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Gold futures soar as stocks recover some ground. That's odd. Or is it?

Gold futures and immediate-delivery contracts notched record prices Monday. The high prices show elevated fear over the global economy. On the other hand, stocks regain some lost ground.

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Gold bars weighing one ton are displayed in a vault at the Czech Central Bank in Prague, Czech Republic. Gold futures set a new record on Monday, Aug. 22, soaring above $1,870 an ounce, as investors anxious about the uncertain global economy continued to snap up the precious metal.

Petr David Josek/AP

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Even as investors pushed US stock prices up Monday morning, the price of gold notched new record highs – a sign that the fear level surrounding the global economy remains elevated.

By the middle of the trading day on Wall Street, gold was up more than $20 to a price above $1,870 per ounce, after notching record prices at even higher levels Monday in both immediate-delivery and futures contracts.

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In ordinary times gold isn't the hottest of investments. It doesn't earn any interest when stored in a bank vault or a brokerage account. And usually gold doesn't surge on the same day the Dow Jones Industrial Average opens with a rise of 1.6 percent.

But these aren't ordinary times. Instead, they're the best of times for gold, which has long been viewed as the ultimate haven from both inflation and economic crisis. Those are precisely the worries that have been on investors' minds in recent months, sending the yellow metal on an incredible rocket ride.

Consider the SPDR Gold Trust (ticker symbol GLD), an exchange traded fund designed to track gold's every price move. Over the past four years, GLD has risen about 180 percent, while the Standard & Poor's 500 stock index is down more than 20 percent.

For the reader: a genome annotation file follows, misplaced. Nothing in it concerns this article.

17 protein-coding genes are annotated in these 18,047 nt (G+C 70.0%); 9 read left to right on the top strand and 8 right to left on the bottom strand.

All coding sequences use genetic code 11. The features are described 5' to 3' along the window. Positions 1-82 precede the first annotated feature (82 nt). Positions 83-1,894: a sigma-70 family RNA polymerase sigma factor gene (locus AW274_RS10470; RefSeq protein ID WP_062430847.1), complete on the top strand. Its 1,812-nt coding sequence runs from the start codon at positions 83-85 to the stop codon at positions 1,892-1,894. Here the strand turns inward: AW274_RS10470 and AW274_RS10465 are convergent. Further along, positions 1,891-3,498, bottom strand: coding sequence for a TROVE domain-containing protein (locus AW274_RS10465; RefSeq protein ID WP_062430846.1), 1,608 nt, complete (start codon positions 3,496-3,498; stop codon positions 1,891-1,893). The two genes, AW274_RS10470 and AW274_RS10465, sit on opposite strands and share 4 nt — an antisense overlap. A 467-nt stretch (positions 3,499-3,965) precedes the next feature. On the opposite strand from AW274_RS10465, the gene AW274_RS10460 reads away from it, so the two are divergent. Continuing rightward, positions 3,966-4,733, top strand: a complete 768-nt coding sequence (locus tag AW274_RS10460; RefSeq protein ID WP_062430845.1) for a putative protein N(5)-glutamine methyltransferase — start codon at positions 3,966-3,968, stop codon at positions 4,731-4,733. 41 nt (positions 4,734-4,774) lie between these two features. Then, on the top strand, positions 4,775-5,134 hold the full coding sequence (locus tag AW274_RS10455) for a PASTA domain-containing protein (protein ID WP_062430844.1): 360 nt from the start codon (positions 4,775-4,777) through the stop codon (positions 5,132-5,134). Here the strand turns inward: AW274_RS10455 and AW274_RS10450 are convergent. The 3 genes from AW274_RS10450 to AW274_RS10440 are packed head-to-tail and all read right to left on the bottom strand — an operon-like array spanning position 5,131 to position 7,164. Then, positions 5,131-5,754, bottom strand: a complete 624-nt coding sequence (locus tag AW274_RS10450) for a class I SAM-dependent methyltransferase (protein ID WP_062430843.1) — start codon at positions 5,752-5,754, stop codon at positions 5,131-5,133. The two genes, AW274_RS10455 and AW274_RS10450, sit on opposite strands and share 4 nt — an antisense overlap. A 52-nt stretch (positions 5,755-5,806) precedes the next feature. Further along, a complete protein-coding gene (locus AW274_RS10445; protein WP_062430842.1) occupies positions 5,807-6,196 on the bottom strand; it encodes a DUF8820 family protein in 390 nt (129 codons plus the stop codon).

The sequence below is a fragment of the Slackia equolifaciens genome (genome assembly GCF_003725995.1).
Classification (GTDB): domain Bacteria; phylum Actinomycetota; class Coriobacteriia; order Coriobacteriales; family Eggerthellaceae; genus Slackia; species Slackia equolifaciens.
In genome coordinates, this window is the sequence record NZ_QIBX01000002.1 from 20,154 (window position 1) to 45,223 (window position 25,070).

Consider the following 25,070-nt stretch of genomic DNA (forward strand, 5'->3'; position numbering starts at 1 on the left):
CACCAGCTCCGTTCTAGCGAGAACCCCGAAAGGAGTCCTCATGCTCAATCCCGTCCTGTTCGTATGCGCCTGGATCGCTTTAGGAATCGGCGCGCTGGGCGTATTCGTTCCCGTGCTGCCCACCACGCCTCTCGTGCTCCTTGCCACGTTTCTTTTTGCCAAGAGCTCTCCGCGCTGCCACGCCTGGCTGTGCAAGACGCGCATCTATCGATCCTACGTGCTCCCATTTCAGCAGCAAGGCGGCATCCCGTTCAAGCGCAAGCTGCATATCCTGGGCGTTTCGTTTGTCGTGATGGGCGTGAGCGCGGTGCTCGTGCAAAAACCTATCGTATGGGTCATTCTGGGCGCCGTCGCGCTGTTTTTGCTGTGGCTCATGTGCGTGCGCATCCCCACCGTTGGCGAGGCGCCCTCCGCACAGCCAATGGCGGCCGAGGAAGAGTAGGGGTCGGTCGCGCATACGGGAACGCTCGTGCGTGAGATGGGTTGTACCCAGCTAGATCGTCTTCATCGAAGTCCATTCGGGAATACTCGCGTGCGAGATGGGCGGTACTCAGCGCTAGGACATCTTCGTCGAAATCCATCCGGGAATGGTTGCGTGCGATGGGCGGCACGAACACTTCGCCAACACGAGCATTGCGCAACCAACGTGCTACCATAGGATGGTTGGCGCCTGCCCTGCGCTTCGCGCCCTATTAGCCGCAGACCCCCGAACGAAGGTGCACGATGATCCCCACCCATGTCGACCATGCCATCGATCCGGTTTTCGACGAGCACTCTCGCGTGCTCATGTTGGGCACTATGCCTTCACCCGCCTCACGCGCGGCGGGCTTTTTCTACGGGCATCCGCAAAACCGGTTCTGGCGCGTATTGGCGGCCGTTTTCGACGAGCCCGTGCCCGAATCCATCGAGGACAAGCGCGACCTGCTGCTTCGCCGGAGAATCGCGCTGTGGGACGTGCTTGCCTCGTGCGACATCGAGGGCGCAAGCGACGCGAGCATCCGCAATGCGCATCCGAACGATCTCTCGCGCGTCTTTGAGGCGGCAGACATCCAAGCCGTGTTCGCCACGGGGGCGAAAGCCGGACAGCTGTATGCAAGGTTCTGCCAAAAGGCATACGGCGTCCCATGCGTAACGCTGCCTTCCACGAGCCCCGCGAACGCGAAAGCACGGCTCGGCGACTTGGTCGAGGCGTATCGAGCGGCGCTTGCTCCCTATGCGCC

A big spike upward has occurred just since July 1.

At these prices, gold itself isn't risk-free. Its price could fall sharply if the worries recede about a new recession, a financial crisis in Europe, or inflation fueled by lax monetary policies. At the same time, betting against the precious metal hasn't been a good move since 2008 ushered in an era of crisis and struggle for recovery.

Gold's new highs Monday came as investors focused on possible turmoil in European debt markets, and on the likelihood of a new round of monetary stimulus from the Federal Reserve.

That same investor focus on the Fed helped send the Dow stock index up by 176 points to near the 11000 level. But by midday the Dow had given up much of that gain.

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David Kelly, chief market strategist at J.P. Morgan Funds, sees a tug of war on Wall Street. "Investors this week will try to assess whether the outlook for the economy is quite as dire as the markets seem to suggest," he wrote in a note to clients Monday.

A recent decline in stock prices "and exceptionally low yields on Treasuries only seem to make sense if a very nasty recession materializes," Mr. Kelly said. In his view, incoming economic data so far suggest growth rather than recession.

At the same time, the risk of recession has risen in recent weeks, with many economists seeing a 25 percent or higher chance of a US downturn during the next year. That poses a risk to stock prices, and the situation in Europe heightens the uncertainty.

In a poll of US economists released Monday, forecasters said they believe that public-sector debts in Greece, Spain, Portgual, and Italy will need to be restructured at some point. Private-sector creditors will bear significant losses despite rescue efforts by other European Union nations and the European Central Bank, predicts the survey by the National Association for Business Economics.

The uncertainty has been great for gold, and not so good for stock markets or central bankers.


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